In Forbes, Jon Entine discusses the rise of “positive eugenics”:
Scientists offered what they considered to be a progressive solution: “positive eugenics,” which would encourage society’s healthiest citizens to have more children—the founder of Planned Parenthood, Margaret Sanger, was an eager proponent of eugenics—and more tentatively, “negative eugenics.”The “negative” wing of eugenics prevailed, however, which for the most part meant restricting the mentally ill, poor, immigrants and non-whites from propagating. It served as an inspiration and justification for Nazism and the “Final Solution,” which led to the discrediting of the entire movement.
Now, eugenics is back in vogue with a clear focus on the positive role that genetics can and is playing in medicine and health. …
[M]odern eugenics aspirations aren’t about top-down measures promoted by the Nazis or the forced sterilizations of the past, as Comfort points out. Instead of being driven by a desire to improve the species, new eugenics is being driven largely by the individual’s personal desire to be as healthy, intelligent and attractive as possible—and for our children to be so.
Entine focuses on medical interventions, such as the testing of foetuses, and hints at the ethical debates about more controversial areas such as choice of sex and genetic enhancement. While he does not go into enhancement in detail, Entine links to an interesting post at Gene Expression, where Razib asks how “positive eugenics” might be implemented for traits such as intelligence. As a huge number of gene variants affect intelligence, genetic screening for intelligence is not an easy task. Razib argues that this will cause the initial focus to be on mutation load. If intelligence is highly vulnerable to mutations, with variation in intelligence largely due to negative mutations, reducing mutation load will probably be a long-term approach too.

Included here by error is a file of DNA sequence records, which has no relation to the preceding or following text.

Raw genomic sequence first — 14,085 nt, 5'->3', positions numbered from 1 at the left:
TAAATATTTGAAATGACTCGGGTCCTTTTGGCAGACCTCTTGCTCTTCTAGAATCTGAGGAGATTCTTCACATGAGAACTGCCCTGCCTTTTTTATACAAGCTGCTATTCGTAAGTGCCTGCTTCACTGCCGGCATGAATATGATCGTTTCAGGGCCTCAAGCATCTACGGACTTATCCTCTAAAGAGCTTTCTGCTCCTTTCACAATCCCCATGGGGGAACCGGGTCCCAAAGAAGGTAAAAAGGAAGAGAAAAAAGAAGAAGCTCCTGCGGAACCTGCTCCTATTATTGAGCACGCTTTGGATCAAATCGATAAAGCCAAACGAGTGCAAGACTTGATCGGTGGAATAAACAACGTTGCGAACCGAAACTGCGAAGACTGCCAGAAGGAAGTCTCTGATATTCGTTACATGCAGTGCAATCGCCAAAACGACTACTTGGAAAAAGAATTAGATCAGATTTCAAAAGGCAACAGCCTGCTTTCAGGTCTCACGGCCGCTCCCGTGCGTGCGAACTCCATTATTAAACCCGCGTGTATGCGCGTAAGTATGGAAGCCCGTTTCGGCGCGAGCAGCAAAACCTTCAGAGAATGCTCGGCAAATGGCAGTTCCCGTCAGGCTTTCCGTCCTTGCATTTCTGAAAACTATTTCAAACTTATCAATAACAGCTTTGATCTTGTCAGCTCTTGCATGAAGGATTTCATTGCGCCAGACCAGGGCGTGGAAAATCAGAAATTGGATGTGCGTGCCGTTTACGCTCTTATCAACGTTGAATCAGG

Interestingly, some of the “positive eugenics” discussed by Entine does not reduce the frequency of harmful alleles in the population, but rather affects the frequency in which they express themselves in the population. For example, the incidence of Tay Sachs disease has been reduced due to screening in Jewish populations. As the disease only manifests when someone possesses both disease-related alleles, the prevention of marriage between carriers of the alleles stops their children from having the disease. But the disease-related allele can still be harmlessly present in the next generation. Further, if there were a positive effect from carrying only one of these alleles, which is suggested by the spread of the allele despite the high costs to the disease, screening could actually increase the prevalence.
Finally, as I have posted before, a positive eugenics program has been ongoing for millions of years through our selection of partners with whom we wish to have children. We are still some way from using modern technologies to shape out genetic future to the extent that sexual selection already does.